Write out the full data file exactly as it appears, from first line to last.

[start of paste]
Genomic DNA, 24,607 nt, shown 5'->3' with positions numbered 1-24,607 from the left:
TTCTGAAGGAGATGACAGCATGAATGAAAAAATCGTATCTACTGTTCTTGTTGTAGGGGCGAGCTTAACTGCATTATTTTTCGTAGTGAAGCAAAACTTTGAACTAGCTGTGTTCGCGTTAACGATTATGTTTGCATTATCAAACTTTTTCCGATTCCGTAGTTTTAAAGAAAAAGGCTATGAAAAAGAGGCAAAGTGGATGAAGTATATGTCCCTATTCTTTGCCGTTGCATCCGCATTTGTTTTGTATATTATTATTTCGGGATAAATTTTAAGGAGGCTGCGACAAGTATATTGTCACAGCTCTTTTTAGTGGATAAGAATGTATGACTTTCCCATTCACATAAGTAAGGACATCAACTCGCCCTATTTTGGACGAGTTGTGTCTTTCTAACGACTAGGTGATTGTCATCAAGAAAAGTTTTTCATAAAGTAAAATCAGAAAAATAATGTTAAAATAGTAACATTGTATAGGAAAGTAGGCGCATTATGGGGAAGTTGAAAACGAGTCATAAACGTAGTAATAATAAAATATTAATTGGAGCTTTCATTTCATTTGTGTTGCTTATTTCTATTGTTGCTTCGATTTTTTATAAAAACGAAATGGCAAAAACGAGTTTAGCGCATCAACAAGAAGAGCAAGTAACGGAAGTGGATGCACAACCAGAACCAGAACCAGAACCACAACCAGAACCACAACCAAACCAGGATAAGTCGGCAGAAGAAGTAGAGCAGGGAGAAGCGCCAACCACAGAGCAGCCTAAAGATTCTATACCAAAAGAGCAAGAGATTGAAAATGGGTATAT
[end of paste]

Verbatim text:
Genomic DNA, 24,607 nt, shown 5'->3' with positions numbered 1-24,607 from the left:
TTCTGAAGGAGATGACAGCATGAATGAAAAAATCGTATCTACTGTTCTTGTTGTAGGGGCGAGCTTAACTGCATTATTTTTCGTAGTGAAGCAAAACTTTGAACTAGCTGTGTTCGCGTTAACGATTATGTTTGCATTATCAAACTTTTTCCGATTCCGTAGTTTTAAAGAAAAAGGCTATGAAAAAGAGGCAAAGTGGATGAAGTATATGTCCCTATTCTTTGCCGTTGCATCCGCATTTGTTTTGTATATTATTATTTCGGGATAAATTTTAAGGAGGCTGCGACAAGTATATTGTCACAGCTCTTTTTAGTGGATAAGAATGTATGACTTTCCCATTCACATAAGTAAGGACATCAACTCGCCCTATTTTGGACGAGTTGTGTCTTTCTAACGACTAGGTGATTGTCATCAAGAAAAGTTTTTCATAAAGTAAAATCAGAAAAATAATGTTAAAATAGTAACATTGTATAGGAAAGTAGGCGCATTATGGGGAAGTTGAAAACGAGTCATAAACGTAGTAATAATAAAATATTAATTGGAGCTTTCATTTCATTTGTGTTGCTTATTTCTATTGTTGCTTCGATTTTTTATAAAAACGAAATGGCAAAAACGAGTTTAGCGCATCAACAAGAAGAGCAAGTAACGGAAGTGGATGCACAACCAGAACCAGAACCAGAACCACAACCAGAACCACAACCAAACCAGGATAAGTCGGCAGAAGAAGTAGAGCAGGGAGAAGCGCCAACCACAGAGCAGCCTAAAGATTCTATACCAAAAGAGCAAGAGATTGAAAATGGGTATAT